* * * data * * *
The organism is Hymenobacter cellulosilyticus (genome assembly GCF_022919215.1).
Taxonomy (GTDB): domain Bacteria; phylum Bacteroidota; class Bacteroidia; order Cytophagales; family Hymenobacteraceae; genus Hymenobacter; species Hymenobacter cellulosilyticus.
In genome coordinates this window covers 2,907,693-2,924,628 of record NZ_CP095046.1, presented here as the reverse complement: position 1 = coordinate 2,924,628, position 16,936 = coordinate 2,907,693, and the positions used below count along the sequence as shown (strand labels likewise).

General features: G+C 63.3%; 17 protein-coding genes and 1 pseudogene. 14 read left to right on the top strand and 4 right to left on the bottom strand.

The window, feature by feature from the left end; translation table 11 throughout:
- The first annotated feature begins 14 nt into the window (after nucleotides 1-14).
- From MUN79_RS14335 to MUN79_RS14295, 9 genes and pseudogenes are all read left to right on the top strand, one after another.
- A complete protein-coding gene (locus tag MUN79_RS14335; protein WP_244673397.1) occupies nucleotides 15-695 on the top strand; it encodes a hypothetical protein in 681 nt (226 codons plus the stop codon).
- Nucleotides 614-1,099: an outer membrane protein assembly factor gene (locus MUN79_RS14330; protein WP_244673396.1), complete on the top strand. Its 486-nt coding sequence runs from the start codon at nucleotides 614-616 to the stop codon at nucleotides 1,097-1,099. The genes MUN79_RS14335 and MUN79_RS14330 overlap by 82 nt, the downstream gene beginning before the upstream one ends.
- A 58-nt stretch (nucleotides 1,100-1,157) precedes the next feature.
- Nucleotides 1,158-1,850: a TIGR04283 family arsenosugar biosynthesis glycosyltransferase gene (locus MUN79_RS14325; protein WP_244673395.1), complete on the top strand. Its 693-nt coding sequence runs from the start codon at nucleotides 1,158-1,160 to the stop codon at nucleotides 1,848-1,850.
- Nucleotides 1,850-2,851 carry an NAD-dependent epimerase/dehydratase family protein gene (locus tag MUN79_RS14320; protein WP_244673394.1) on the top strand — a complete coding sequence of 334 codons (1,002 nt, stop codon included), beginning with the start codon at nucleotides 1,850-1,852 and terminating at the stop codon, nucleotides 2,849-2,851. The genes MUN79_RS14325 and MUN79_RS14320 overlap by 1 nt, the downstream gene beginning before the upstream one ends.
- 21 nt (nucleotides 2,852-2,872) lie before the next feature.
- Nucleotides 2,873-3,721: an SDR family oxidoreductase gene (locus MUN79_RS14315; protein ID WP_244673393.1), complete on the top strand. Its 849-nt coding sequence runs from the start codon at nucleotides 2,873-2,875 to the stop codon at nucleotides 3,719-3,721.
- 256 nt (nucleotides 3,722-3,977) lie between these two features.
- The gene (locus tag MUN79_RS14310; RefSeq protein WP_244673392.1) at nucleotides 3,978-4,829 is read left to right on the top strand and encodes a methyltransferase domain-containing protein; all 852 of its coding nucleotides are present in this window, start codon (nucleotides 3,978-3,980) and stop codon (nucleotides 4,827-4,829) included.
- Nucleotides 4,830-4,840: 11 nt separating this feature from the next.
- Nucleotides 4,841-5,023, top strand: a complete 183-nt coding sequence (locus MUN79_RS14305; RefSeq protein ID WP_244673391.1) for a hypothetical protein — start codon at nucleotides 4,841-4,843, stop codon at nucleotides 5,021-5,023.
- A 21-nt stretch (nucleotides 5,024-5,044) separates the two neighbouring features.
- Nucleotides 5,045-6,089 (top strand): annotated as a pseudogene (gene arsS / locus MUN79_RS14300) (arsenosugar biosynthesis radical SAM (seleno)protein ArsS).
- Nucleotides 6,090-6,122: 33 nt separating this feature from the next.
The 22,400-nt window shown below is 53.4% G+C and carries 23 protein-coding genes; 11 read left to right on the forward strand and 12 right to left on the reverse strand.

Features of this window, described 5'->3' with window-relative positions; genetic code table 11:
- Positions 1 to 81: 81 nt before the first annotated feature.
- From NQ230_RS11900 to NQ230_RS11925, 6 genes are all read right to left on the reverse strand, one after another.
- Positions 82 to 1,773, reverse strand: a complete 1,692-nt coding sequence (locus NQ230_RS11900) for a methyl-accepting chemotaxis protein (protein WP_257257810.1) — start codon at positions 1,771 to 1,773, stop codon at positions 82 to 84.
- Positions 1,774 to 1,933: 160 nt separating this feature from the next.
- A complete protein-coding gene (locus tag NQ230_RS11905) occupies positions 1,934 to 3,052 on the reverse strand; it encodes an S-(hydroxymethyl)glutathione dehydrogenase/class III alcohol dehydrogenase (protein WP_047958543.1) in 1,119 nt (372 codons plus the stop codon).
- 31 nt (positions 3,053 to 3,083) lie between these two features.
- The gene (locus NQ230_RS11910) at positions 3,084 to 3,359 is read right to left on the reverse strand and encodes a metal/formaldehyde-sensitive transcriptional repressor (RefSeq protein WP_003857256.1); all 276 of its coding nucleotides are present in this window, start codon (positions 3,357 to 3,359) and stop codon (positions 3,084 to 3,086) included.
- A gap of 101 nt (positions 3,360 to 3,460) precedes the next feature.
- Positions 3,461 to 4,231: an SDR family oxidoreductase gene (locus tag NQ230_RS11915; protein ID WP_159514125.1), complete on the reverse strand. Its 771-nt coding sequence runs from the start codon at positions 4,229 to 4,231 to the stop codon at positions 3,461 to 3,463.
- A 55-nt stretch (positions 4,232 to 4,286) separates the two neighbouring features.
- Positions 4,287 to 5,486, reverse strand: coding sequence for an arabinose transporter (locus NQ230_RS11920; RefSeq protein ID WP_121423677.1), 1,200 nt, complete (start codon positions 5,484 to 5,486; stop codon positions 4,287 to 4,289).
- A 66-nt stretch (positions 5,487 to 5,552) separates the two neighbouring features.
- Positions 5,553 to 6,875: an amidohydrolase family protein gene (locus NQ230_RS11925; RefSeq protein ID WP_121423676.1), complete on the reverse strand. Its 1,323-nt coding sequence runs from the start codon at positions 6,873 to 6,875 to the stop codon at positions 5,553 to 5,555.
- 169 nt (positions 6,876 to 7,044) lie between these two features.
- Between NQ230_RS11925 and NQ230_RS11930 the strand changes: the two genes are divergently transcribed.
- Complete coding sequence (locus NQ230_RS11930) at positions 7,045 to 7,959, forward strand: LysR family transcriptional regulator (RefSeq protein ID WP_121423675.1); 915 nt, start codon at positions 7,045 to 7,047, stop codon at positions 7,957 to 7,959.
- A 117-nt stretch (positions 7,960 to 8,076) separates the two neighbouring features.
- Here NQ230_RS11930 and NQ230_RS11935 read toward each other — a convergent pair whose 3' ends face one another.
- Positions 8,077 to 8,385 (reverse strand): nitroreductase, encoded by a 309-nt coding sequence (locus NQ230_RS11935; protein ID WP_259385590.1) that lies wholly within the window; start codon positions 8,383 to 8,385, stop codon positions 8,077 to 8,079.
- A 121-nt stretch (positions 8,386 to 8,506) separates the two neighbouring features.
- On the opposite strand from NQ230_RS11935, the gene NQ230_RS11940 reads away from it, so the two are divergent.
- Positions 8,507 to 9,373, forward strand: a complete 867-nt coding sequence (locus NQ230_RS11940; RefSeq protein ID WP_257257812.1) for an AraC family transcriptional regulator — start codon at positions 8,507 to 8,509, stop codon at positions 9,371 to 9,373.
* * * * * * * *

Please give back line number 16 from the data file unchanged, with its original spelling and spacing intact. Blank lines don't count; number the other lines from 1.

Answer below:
- The gene (locus tag MUN79_RS14310; RefSeq protein WP_244673392.1) at nucleotides 3,978-4,829 is read left to right on the top strand and encodes a methyltransferase domain-containing protein; all 852 of its coding nucleotides are present in this window, start codon (nucleotides 3,978-3,980) and stop codon (nucleotides 4,827-4,829) included.